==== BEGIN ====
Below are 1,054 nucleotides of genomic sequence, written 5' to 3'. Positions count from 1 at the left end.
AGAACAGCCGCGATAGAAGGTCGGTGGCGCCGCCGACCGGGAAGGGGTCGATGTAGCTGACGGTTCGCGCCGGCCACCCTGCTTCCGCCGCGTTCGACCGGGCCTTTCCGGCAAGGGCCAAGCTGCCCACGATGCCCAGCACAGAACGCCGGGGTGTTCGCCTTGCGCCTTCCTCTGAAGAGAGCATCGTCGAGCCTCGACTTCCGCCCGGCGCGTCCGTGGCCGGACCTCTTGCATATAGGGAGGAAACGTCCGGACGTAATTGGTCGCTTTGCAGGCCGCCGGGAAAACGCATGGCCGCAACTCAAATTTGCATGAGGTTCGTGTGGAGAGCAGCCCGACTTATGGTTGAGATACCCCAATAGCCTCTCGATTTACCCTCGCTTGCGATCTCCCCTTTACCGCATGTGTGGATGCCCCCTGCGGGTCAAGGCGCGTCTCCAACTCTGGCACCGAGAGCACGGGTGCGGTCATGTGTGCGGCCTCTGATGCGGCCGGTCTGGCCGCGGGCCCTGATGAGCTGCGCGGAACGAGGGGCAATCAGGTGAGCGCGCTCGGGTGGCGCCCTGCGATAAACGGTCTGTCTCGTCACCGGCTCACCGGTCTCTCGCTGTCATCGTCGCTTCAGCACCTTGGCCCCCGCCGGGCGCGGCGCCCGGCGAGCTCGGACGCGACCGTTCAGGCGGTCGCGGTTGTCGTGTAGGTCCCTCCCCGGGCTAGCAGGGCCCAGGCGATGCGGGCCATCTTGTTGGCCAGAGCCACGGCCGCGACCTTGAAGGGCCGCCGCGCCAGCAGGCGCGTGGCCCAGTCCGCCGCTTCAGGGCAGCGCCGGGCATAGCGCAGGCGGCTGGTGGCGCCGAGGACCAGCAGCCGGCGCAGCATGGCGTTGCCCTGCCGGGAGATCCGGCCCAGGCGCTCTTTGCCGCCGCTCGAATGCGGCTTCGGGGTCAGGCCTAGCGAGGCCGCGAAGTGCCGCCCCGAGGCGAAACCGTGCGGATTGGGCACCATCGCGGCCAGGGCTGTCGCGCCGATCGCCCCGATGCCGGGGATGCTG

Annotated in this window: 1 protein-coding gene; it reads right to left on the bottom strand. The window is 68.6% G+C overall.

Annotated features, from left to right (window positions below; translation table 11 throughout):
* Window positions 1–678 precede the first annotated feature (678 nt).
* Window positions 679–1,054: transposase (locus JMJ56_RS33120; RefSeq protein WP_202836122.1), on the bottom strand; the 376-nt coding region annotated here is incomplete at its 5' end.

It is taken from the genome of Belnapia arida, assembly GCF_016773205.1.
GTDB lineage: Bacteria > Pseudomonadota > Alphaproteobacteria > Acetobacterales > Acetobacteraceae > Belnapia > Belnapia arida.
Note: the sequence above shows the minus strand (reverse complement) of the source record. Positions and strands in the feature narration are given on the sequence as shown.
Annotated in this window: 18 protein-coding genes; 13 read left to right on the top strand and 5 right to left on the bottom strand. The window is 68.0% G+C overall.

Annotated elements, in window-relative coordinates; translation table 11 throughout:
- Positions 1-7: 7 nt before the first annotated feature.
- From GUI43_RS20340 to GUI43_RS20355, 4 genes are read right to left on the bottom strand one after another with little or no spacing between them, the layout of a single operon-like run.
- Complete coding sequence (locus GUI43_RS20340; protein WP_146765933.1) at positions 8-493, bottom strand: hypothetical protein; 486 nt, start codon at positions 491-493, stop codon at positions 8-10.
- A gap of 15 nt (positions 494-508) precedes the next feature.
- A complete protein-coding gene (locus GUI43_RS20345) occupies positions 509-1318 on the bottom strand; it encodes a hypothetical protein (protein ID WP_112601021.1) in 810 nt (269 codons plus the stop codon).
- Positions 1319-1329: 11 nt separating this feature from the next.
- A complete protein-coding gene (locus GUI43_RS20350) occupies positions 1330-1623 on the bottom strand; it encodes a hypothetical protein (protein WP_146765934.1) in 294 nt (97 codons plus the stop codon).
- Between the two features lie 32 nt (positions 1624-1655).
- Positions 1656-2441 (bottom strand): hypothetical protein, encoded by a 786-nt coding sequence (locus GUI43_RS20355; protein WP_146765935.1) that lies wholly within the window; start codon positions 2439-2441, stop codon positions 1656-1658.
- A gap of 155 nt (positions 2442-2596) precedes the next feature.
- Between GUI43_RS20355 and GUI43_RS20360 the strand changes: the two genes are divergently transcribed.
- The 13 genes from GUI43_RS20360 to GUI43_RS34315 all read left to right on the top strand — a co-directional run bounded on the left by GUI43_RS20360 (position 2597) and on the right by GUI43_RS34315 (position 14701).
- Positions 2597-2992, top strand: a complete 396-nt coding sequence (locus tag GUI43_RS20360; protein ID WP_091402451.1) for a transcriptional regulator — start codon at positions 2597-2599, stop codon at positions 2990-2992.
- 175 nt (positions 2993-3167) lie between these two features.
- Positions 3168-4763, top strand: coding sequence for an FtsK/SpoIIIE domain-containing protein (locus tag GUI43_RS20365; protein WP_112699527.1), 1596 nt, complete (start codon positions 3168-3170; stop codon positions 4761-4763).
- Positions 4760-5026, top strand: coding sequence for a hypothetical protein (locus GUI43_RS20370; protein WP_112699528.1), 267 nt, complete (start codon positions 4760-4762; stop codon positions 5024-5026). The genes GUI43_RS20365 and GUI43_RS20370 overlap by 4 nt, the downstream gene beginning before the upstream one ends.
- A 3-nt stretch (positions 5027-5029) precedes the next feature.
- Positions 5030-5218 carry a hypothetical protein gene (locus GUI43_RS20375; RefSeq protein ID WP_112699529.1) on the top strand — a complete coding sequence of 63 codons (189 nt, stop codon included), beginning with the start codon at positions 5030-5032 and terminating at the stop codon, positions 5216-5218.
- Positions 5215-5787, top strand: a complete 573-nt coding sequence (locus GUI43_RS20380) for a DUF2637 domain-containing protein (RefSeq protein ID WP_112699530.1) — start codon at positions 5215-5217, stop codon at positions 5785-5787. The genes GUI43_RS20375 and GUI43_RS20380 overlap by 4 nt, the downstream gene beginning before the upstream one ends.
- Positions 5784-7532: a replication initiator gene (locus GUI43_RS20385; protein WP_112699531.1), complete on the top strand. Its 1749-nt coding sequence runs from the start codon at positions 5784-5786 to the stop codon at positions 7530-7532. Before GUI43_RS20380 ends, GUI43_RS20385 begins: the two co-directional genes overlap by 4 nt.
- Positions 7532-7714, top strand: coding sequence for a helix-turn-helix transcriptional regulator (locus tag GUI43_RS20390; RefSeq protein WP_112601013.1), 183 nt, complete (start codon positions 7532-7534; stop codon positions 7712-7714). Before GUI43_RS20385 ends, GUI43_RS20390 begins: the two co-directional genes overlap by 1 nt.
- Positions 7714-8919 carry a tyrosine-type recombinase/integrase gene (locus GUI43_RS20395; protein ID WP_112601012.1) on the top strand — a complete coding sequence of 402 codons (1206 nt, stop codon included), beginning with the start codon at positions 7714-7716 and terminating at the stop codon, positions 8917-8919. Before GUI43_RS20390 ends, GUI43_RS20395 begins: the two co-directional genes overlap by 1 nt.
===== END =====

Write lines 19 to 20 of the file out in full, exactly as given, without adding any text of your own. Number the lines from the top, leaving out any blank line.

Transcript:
- Between the two features lie 32 nt (positions 1624-1655).
- Positions 1656-2441 (bottom strand): hypothetical protein, encoded by a 786-nt coding sequence (locus GUI43_RS20355; protein WP_146765935.1) that lies wholly within the window; start codon positions 2439-2441, stop codon positions 1656-1658.